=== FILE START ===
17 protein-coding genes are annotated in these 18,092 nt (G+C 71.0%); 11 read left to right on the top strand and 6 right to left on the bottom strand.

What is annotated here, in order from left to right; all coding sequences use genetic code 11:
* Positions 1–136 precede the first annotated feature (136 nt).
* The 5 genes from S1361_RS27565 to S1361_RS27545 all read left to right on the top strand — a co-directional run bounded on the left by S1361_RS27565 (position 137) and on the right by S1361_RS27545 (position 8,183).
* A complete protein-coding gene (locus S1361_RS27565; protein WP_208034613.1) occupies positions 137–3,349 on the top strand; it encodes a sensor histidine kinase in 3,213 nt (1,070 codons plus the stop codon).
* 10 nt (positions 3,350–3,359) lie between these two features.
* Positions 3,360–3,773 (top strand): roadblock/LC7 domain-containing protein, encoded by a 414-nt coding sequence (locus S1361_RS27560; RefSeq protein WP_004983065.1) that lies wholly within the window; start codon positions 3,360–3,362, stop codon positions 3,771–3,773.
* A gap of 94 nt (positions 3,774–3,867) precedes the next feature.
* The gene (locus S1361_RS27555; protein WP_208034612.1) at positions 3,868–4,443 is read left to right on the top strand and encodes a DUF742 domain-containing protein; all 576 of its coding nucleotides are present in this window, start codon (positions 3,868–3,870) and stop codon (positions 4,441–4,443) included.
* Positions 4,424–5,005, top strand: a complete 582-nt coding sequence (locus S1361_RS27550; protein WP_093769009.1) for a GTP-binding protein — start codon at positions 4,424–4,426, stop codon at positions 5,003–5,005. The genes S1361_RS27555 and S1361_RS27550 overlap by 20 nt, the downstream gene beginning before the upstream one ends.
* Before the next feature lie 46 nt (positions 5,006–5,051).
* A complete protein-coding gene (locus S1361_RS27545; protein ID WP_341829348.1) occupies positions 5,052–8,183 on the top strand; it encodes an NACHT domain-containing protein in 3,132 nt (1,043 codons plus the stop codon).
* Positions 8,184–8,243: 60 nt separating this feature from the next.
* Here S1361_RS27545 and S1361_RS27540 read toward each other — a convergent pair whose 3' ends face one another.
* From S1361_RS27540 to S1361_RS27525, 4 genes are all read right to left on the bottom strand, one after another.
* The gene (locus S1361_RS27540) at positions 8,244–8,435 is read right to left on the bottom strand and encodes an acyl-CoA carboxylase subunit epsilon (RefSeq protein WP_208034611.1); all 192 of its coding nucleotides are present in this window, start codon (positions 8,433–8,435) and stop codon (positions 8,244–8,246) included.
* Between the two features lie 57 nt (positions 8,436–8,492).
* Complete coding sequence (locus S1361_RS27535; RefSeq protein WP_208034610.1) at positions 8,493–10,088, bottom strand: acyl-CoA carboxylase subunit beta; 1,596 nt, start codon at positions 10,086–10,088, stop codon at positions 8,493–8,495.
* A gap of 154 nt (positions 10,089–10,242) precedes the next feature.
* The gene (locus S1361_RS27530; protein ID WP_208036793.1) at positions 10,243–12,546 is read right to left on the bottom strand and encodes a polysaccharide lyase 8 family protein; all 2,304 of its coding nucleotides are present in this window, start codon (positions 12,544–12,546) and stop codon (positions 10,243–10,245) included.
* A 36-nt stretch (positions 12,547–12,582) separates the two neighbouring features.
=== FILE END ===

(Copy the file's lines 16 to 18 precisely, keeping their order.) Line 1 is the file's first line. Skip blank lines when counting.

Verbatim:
* The gene (locus S1361_RS27540) at positions 8,244–8,435 is read right to left on the bottom strand and encodes an acyl-CoA carboxylase subunit epsilon (RefSeq protein WP_208034611.1); all 192 of its coding nucleotides are present in this window, start codon (positions 8,433–8,435) and stop codon (positions 8,244–8,246) included.
* Between the two features lie 57 nt (positions 8,436–8,492).
* Complete coding sequence (locus S1361_RS27535; RefSeq protein WP_208034610.1) at positions 8,493–10,088, bottom strand: acyl-CoA carboxylase subunit beta; 1,596 nt, start codon at positions 10,086–10,088, stop codon at positions 8,493–8,495.